So you see the structure here, the parallel? Constructive behavior—samsaric level—makes a samsaric body and samsaric happiness. And if it’s enlightenment-building, it will give rise to a Buddha Form Body and untainted bliss, this positive force. And not only do we practice constructive behavior, but we imagine now that we have the body that will ripen, the Buddha-body, a Form Body, and we have that untainted bliss that will be at the resultant level. Follow that?
Then, parallel to results similar to their causes—we like to act in this way or that way, and that brings about actually acting like that on a samsaric level—instead of that, we have the enlightening activity of a Buddha: what a Buddha does to help everybody.
Dominating result. Instead of the environment and how it treats us, and so on, and society etc. that we’re born into, on the enlightened stage it’s a Buddha-field and we’re in a mandala with all bodhisattvas and so on.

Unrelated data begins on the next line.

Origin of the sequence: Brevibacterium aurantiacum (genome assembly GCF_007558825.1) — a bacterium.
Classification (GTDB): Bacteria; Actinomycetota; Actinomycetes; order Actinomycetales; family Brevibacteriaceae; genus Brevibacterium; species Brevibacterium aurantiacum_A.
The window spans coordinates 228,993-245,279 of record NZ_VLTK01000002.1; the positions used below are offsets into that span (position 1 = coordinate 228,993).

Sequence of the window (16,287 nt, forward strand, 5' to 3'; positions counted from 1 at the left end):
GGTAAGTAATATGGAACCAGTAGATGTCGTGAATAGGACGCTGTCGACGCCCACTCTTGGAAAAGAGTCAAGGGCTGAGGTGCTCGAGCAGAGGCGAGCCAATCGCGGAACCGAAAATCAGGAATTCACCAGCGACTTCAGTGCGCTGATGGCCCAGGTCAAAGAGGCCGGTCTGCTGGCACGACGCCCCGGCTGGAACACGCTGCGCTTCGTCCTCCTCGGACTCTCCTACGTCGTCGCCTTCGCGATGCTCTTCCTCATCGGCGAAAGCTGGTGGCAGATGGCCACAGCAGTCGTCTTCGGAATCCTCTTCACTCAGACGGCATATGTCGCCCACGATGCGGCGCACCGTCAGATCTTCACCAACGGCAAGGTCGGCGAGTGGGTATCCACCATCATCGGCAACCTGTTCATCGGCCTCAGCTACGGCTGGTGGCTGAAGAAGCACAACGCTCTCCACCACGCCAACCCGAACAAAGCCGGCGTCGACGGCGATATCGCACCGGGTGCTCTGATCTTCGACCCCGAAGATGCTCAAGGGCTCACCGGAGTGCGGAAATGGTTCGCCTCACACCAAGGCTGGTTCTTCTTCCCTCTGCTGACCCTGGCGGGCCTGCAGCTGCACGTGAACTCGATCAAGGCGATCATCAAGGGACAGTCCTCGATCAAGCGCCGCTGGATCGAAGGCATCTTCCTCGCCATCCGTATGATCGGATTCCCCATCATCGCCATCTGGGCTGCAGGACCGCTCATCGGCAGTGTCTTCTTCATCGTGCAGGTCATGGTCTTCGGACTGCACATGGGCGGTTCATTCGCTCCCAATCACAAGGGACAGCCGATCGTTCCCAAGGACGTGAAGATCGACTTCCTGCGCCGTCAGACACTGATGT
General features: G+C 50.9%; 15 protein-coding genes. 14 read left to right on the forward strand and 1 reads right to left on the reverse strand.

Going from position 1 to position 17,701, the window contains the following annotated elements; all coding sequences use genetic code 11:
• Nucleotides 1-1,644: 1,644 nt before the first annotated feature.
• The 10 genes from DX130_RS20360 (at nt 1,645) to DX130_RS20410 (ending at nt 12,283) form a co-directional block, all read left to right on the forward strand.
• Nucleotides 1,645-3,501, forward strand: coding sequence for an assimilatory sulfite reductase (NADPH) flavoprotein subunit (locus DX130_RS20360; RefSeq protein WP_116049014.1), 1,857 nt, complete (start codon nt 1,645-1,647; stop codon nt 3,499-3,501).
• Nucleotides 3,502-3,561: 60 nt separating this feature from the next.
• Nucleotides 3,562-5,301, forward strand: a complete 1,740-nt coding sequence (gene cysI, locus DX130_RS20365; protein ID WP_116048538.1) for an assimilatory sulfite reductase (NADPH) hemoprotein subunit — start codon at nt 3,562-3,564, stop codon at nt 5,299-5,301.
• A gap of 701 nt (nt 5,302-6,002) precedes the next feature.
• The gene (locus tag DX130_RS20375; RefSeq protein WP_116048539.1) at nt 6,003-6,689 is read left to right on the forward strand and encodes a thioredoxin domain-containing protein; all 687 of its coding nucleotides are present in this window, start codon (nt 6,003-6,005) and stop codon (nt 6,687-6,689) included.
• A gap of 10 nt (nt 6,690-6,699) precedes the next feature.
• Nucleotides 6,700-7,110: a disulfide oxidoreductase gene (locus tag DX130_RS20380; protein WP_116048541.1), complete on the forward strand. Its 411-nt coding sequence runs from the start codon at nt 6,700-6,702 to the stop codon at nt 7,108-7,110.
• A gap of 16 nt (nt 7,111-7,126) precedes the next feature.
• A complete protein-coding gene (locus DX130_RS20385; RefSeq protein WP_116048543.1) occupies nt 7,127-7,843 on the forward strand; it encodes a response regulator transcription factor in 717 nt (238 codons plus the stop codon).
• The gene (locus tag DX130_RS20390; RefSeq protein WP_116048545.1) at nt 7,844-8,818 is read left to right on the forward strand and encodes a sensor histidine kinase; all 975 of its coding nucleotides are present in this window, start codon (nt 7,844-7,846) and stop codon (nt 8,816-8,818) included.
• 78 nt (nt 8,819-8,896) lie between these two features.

You see the parallel structure? I think this is quite helpful to understand. So let’s think about that and let that settle.
Then, in terms of the network of deep awareness, if we are studying about the four noble truths and about voidness, and we know all sixteen aspects of these four noble truths, and we know all the texts and so on about voidness, but there’s no bodhichitta motivation, then this will lead to having knowledge about this. So we could be become a professor and teach about this just in terms of scientific knowledge, no different from knowing about different classes of insects. But if we build that up with a bodhichitta motivation, it can lead to the omniscient mind of a Buddha, this so-called Deep Awareness Dharmakaya, with which all of that is applied to helping people—not just people, but all beings. OK? So we have something similar here to what we discussed with the network of positive force.